CNN also covered the murders of Ilham and Kostiantyn in their report from Zaliznychne. Journalists quoted a witness, Mariia Hryhorova, who buried her neighbour and his friend, killed by Russians, back in February 2022. “I noticed the doors stayed open for a few days. When I went to check if they were alive or wounded, they were already cold, and then I saw two holes on Kostiantyn’s forehead.” According to Kharkiv Regional Prosecutor’s Office, all four bodies in Zaliznychne had traces of torture.
At the site of murder by the occupiers of a 58-year-old resident of village Cherkaski Tyshky, Kharkiv district. Photo: press service of the State Police Chief Directorate in the Kharkiv region.
In Hrakove, Chuhuivskyi district, the police found the bodies of two young men shot in the back of the head. DW journalists covered this case in their report. They talked to Serhii Lutsai, a local resident who showed the burial site to the National Police.
Serhii Bolvinov shared some details of the crime: “At the beginning of the occupation, back in March, ruscists killed two people and forced the locals to dig graves and bury them. On site, a witness, a resident of this same village who buried the killed, explained that the men were tortured by the ruscists before being killed, and that their ears were cut off. The bodies were exhumed, examined, and sent for a coroner examination. The examination saw bullet wounds in the back of the head and no ears.” Two more burial sites were later discovered in the village.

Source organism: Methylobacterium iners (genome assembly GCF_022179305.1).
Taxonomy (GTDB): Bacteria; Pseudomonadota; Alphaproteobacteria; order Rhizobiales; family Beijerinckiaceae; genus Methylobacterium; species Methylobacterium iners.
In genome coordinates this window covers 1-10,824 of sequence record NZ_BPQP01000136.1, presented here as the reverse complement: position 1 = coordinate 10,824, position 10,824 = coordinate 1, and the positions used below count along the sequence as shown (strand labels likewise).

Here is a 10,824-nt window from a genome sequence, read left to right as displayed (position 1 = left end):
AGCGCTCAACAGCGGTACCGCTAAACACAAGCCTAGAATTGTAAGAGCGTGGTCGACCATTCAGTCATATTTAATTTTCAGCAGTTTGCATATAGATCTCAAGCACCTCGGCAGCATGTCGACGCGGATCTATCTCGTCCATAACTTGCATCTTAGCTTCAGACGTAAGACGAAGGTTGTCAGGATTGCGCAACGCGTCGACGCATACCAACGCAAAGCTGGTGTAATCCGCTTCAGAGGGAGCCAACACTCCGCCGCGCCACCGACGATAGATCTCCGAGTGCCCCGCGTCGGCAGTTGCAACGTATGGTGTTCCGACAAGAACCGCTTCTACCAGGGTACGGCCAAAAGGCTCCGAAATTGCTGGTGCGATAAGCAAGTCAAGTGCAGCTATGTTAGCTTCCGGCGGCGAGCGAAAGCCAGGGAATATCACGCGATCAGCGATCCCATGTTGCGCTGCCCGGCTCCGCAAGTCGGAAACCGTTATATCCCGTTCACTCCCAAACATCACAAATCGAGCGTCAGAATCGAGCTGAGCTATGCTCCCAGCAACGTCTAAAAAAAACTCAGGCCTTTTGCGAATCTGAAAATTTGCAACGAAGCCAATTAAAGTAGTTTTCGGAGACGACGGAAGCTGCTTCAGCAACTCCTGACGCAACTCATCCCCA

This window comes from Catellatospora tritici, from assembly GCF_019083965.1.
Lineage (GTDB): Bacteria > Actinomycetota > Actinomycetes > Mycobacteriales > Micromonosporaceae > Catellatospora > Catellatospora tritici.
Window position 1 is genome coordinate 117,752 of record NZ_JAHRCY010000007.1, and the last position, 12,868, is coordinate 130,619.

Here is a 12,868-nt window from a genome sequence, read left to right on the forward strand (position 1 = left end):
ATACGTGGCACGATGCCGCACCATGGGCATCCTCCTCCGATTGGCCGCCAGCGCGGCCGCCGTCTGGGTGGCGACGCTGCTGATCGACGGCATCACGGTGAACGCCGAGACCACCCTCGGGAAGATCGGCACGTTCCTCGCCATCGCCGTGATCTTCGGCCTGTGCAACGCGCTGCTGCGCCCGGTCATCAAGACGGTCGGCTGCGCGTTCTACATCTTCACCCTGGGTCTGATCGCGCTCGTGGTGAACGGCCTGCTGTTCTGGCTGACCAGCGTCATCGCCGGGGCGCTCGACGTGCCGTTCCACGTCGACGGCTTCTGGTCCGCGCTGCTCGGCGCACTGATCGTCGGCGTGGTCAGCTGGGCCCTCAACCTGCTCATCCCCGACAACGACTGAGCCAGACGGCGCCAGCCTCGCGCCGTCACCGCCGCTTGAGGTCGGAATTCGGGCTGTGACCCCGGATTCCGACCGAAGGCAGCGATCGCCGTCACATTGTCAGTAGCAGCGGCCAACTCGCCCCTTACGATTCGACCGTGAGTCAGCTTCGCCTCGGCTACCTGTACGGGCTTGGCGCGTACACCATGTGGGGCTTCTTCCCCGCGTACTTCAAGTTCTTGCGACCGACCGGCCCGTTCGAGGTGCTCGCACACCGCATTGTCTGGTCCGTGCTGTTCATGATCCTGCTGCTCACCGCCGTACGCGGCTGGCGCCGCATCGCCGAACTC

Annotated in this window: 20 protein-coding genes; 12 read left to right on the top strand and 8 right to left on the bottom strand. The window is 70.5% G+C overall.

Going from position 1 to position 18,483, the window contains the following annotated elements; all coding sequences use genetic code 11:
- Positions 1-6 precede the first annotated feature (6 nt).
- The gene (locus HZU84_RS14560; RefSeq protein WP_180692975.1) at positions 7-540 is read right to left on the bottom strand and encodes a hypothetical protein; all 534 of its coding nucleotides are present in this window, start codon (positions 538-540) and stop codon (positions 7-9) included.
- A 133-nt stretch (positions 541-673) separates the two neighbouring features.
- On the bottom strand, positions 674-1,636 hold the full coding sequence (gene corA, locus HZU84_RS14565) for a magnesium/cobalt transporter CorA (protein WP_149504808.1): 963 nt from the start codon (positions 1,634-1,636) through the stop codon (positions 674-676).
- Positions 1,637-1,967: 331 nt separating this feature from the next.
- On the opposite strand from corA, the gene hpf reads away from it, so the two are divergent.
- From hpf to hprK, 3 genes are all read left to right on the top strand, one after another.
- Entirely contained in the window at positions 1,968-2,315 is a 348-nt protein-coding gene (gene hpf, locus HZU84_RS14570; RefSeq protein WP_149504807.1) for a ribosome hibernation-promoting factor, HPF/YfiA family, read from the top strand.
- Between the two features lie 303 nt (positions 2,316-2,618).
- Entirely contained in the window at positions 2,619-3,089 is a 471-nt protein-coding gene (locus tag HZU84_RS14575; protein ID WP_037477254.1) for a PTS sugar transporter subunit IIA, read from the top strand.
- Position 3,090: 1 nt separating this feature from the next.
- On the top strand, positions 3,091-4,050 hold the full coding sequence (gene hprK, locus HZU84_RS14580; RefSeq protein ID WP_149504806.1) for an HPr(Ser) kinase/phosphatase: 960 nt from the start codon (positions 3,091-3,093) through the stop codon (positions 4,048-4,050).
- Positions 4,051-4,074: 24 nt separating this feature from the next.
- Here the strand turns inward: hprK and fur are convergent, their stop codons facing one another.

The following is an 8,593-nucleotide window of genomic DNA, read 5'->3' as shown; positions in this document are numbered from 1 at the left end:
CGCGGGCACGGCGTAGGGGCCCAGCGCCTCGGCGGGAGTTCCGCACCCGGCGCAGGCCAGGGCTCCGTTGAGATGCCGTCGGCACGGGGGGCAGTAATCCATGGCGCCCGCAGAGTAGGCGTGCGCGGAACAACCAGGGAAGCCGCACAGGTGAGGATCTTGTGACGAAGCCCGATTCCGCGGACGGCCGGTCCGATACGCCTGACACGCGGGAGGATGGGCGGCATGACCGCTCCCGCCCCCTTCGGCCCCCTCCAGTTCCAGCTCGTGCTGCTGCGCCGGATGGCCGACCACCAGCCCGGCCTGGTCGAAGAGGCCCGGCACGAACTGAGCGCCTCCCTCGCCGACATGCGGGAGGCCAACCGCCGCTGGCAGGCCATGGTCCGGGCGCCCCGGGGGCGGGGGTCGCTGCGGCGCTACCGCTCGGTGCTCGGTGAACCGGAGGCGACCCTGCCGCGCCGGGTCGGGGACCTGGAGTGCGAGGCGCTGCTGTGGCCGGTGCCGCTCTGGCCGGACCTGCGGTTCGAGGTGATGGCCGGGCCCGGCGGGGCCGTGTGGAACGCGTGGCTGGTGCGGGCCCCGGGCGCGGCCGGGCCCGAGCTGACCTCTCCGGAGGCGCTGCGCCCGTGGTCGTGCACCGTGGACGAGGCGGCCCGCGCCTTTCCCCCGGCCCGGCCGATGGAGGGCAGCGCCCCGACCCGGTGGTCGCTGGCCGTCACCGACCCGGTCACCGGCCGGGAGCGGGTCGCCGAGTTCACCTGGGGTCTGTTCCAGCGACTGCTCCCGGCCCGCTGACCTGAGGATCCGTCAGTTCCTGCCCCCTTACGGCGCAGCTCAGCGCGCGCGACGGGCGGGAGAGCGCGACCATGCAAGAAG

Resident of Velyki Prokhody, Liubov Kashaieva, told BBC News Ukraine how Russian soldiers beat up her husband just for saying he did not have a phone. According to the man, he was later detained for two weeks, which were akin to torture, because there was no place to lie down in the cell with a wet floor. The prisoners were fed with waste food once a week.
According to Oleksandr Kulyk, speaker for the head of Derhachi Community, a torture chamber was also set up in the basement of the train station in Kozacha Lopan. There were dozens of people who were severely beaten and tazed. Some of them are still in hospitals. They were mostly former Ukrainian soldiers who had defended Ukraine against the invasion since 2014, as well as civilians whose phones contained pictures of military equipment or patriotic pro-Ukrainian messages. Local resident Artem Naumenko was tortured, namely tazed, for having once served in the army. His house was looted. People were also detained for simply making phone calls since the occupiers found it suspicious. People were forbidden to even raise their heads and look at those who were holding them prisoner.